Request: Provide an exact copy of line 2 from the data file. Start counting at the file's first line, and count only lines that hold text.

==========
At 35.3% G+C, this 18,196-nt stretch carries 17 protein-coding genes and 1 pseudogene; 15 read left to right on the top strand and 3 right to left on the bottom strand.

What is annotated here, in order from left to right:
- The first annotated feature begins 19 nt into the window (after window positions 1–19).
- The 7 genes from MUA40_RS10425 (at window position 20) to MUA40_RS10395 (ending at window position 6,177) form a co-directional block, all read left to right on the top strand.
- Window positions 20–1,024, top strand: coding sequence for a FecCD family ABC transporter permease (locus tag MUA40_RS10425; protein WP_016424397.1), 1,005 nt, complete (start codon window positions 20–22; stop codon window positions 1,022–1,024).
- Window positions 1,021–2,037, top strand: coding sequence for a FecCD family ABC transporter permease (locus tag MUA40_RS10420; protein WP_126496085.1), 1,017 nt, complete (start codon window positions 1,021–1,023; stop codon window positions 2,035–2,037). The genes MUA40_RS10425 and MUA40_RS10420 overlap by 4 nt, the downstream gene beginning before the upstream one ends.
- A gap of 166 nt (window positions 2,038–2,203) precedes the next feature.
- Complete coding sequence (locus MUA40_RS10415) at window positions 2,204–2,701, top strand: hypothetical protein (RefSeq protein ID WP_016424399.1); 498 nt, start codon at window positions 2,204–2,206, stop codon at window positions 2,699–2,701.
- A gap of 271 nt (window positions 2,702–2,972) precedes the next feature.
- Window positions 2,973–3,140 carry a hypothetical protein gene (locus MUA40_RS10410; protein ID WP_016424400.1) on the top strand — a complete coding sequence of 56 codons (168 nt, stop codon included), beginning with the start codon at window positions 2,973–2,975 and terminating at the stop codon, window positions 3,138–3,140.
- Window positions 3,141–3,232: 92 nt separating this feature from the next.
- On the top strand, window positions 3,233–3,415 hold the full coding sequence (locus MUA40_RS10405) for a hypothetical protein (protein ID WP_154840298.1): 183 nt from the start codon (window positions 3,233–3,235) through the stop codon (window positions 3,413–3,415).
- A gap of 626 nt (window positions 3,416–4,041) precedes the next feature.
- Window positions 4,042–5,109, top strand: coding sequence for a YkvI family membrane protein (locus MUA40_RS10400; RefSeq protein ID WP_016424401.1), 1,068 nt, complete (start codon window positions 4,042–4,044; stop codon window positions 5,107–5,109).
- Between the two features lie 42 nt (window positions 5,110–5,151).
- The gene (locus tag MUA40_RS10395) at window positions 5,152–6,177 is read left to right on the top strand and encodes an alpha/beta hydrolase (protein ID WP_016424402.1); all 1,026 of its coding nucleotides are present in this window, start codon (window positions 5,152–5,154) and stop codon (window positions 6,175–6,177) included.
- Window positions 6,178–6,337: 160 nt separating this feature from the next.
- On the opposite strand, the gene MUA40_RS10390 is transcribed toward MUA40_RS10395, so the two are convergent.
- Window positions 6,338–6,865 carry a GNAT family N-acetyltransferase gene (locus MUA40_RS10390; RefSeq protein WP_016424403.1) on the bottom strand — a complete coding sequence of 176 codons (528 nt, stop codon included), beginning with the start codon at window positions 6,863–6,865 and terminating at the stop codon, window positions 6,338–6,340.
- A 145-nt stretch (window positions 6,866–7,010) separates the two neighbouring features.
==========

What is annotated here, in order from left to right: